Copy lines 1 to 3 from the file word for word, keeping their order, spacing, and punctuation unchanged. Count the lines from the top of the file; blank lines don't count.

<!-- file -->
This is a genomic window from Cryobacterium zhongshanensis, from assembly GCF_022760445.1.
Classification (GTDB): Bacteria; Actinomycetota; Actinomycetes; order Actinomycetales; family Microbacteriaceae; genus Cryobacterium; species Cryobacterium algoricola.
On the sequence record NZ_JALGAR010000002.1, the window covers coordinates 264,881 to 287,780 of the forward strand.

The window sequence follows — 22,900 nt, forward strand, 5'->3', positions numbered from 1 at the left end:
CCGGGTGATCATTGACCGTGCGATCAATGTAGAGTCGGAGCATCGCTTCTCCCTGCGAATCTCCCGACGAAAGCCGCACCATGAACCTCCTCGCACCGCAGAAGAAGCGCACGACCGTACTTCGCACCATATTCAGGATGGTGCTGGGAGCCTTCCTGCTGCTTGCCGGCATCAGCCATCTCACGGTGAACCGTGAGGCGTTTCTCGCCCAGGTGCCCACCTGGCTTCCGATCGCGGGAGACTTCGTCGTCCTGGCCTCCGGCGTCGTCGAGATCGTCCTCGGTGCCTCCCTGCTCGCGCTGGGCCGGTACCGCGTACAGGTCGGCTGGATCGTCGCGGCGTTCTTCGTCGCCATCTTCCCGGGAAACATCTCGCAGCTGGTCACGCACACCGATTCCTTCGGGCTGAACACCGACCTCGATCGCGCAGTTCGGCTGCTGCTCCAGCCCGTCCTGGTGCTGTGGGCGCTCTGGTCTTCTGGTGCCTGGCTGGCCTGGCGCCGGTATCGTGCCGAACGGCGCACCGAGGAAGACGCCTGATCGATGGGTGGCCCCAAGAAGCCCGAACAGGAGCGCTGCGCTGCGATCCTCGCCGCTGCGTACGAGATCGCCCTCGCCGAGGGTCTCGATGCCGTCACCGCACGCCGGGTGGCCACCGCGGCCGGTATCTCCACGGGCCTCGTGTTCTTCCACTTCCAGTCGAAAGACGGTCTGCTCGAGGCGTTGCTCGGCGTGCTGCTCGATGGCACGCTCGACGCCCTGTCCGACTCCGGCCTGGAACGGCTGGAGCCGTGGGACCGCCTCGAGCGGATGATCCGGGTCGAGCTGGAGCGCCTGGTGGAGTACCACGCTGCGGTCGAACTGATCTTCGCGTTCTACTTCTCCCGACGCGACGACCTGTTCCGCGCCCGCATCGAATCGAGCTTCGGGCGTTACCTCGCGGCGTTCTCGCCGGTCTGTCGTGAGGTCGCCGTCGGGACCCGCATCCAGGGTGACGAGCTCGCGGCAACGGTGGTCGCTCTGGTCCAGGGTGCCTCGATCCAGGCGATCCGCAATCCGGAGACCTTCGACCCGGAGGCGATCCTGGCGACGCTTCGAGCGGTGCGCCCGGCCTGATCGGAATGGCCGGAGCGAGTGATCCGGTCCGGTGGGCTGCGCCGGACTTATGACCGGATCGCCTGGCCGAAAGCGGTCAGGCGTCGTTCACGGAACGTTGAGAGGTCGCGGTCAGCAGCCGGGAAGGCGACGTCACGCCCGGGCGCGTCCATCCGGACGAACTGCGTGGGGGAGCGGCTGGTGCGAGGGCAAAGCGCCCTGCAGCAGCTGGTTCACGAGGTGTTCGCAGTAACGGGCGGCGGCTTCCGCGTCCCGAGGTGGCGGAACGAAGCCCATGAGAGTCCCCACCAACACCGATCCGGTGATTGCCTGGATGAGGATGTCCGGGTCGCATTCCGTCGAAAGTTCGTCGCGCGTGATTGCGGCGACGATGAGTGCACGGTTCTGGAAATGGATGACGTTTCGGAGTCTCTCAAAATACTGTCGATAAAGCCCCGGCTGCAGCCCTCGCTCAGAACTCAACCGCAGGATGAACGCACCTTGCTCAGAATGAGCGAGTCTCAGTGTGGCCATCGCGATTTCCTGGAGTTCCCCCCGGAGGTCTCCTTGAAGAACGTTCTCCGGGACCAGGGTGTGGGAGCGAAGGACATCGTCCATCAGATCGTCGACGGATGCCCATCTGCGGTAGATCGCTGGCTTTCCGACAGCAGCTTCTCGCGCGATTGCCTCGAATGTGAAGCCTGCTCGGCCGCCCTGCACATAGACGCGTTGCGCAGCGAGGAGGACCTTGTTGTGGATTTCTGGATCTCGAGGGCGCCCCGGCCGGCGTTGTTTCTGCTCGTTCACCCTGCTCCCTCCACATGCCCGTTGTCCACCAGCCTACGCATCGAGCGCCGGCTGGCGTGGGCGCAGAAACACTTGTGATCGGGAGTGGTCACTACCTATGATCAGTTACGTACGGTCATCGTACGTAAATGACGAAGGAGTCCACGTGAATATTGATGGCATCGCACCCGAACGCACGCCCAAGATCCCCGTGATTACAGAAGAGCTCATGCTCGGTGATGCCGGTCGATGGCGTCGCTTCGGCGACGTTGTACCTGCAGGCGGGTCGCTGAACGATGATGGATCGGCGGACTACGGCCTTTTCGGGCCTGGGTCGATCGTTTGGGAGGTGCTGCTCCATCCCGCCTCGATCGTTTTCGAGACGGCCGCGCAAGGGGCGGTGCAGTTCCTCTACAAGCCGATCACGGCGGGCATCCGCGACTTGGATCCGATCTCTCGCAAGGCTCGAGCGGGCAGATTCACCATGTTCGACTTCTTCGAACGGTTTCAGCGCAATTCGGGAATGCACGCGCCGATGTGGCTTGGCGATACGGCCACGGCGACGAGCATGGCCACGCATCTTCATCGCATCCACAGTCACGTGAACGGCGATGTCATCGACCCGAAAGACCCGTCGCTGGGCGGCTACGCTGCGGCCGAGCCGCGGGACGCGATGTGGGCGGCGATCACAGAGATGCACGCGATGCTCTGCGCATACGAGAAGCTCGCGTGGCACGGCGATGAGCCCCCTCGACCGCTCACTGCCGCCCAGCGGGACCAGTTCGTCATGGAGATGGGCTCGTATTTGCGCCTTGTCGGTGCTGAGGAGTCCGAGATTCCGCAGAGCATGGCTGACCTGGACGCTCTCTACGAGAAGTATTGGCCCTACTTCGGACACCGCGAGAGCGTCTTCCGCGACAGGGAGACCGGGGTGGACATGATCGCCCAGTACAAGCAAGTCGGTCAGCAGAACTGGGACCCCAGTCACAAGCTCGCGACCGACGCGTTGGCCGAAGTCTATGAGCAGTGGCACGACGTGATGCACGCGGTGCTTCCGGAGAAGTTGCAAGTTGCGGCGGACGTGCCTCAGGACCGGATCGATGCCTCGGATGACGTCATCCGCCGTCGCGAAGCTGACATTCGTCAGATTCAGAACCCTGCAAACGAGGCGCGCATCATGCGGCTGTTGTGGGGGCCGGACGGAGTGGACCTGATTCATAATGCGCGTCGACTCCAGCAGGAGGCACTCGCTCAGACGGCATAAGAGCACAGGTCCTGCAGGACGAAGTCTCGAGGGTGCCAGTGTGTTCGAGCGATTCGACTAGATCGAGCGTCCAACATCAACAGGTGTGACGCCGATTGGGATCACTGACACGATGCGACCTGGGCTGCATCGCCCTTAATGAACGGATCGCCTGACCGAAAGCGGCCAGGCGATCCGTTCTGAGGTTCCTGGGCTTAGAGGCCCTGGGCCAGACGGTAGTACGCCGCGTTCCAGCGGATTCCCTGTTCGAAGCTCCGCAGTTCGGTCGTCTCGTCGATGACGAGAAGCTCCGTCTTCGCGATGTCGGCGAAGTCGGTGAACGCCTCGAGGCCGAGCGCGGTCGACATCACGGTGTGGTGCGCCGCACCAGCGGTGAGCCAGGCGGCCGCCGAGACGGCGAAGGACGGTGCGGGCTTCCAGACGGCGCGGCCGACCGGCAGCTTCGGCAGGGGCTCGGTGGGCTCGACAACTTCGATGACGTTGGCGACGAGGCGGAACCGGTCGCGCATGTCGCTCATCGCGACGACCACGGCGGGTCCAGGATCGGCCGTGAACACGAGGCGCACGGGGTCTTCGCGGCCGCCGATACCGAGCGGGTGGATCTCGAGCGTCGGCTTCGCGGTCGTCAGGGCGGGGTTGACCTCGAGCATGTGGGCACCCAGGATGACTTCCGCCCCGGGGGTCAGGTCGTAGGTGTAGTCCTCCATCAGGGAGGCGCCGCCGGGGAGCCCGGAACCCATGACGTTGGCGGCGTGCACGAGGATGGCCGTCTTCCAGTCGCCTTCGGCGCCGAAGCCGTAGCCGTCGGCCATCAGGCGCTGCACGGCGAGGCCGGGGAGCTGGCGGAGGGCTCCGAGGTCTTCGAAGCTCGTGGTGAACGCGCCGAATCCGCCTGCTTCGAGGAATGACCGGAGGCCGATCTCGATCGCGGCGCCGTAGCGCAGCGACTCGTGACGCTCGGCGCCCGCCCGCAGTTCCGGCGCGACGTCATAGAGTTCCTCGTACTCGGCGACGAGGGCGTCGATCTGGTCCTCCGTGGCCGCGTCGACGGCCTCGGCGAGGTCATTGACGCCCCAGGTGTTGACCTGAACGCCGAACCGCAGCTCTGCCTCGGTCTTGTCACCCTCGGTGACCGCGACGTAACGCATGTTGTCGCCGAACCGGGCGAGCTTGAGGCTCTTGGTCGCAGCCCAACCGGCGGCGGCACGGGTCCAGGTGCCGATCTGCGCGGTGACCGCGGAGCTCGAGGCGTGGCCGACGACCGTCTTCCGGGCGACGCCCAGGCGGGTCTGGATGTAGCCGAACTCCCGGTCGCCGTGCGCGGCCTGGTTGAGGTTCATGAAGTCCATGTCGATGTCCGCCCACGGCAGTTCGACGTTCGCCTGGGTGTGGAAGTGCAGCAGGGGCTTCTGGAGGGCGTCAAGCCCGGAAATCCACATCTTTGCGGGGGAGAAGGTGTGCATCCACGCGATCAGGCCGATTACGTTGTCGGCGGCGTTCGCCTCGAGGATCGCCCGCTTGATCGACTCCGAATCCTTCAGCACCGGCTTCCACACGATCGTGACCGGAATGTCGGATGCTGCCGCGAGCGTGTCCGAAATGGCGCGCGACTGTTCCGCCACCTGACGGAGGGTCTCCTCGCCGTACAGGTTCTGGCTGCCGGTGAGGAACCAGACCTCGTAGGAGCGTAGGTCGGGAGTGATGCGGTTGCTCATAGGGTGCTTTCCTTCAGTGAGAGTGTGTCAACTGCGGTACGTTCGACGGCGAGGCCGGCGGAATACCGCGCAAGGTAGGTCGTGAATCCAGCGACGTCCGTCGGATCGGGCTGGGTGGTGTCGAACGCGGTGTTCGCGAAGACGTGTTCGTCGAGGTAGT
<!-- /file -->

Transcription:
This is a genomic window from Cryobacterium zhongshanensis, from assembly GCF_022760445.1.
Classification (GTDB): Bacteria; Actinomycetota; Actinomycetes; order Actinomycetales; family Microbacteriaceae; genus Cryobacterium; species Cryobacterium algoricola.
On the sequence record NZ_JALGAR010000002.1, the window covers coordinates 264,881 to 287,780 of the forward strand.